I had just finished telling Seth that our baby was going to be blind. Kekoa was wandering around the hospital room playing with his favorite cars and periodically watching the cartoons I had on the TV. After the tears were dried up and Seth and I had composed ourselves, I ask Kekoa if he wants to meet his new sister. We had been practicing for months with a tiny toy doll and he was very excited to show us just exactly how gentle he could be.

Seth picks him up so he can have a better view of her lying in the bassinet. He asks Kekoa if he wants to give her a kiss. He slowly nods his head yes and says “bee-bee”. Seth leans down and Kekoa gives his sister the sweetest little kiss on the top of her head. He then asks to be put down on the floor. Seth puts him down on the ground and…..

He starts walking around the room with his eyes closed and his little chubby baby hands out in front of him.

He is pretending to be blind.

Somehow this little boy, a baby really, has this whole thing figured out in 20 minutes. Tears that had been dry just a few minutes ago immediately race down my cheeks. How does he know?

He then opens his eyes, turns around and looks at his 2 astonished parents. He just looks at us like, “Yeah. So she’s blind. See I can do it. It’s no big deal.”

I will forever love my son for the millions of gifts he has given me as his mother. However, the memory of him walking that room with his eyes closed with be forever imprinted in my mind as one of the things I love the most. It was the moment I realized that Kekoa was more than willing to accept his destiny.

Laughter

23 Jan

“The most wasted of all days is one without laughter.” -E.E. Cummings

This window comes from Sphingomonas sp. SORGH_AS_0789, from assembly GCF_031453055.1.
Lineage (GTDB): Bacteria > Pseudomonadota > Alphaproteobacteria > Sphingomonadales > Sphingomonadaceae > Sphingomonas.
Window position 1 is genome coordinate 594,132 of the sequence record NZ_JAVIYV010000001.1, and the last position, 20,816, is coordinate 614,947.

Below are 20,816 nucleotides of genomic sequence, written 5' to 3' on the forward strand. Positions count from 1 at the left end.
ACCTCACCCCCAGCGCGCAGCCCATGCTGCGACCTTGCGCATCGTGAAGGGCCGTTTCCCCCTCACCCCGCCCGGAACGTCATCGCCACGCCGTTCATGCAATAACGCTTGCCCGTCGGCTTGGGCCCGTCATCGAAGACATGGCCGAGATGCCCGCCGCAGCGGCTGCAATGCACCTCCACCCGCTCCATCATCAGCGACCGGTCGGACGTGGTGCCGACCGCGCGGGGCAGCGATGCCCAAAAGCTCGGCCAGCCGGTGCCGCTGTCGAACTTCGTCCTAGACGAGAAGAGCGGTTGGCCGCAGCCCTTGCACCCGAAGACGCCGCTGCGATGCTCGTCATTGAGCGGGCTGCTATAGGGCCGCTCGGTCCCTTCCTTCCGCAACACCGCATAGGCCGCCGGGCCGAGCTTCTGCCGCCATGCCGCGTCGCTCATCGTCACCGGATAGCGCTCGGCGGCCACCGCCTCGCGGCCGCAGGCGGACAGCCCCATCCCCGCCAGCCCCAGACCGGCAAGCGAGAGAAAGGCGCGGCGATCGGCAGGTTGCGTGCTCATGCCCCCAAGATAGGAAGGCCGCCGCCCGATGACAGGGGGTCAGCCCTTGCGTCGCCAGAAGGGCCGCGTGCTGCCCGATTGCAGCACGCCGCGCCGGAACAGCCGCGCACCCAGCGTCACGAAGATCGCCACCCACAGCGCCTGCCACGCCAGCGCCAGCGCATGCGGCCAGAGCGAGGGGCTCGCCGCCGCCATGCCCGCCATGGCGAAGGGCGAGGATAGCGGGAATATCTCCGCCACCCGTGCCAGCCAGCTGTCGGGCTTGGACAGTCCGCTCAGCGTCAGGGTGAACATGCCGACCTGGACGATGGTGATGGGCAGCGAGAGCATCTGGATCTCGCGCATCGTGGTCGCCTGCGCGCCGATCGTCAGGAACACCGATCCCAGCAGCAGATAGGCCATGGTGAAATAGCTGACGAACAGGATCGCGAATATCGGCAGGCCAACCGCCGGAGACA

So I couldn’t help but write a little note about my husband’s reaction to my last few posts. And then our subsequent laughter. Proving once again, you really can laugh at terribly sad things.

Seth was out when I wrote and published the last post. I couldn’t wait for him to get home so he could read it. This one even made me tear up. I’m not a big crier so I was shocked when I re-read the post and felt tears pooling in my eyes.

(How silly considering I wrote the thing!)

I was curious to see his reaction. He is a crier so I knew he probably would. (Sorry honey but, you know you are.) But I was surprised at our reaction afterwards. This is how it goes…

Seth reads the post. I am sitting there staring at his face as he reads it. I am trying not to be obvious about it so I am pretending to clean up the kitchen.

(Shhh. I’m sneaky like that.)

He finishes. Looks up at me with tears rolling down his face and says, “That’s horrible!”

For a second I’m offended. What? Then I realize he’s talking about that time in our life, not my writing.

I look at him with tears in my own eyes as that memory breaks the surface again and tries to taunt me. Reminding me of how incredibly sad and helpless I felt then.

It only stays for a moment though and then retreats back into the cave where I have sentenced it to live in the back of my mind. Those memories of complete sadness are not allowed out very often.

Then I look back up at Seth and our eyes meet. We both burst into uncontrollable laughter.

ME- “That sucked!”

SETH- “It did suck didn’t it!”

And then we laugh some more. Because that’s what we can do now. I never want to go back to that place of grief but, sometimes it’s a good reminder of how sweet the laughter can be.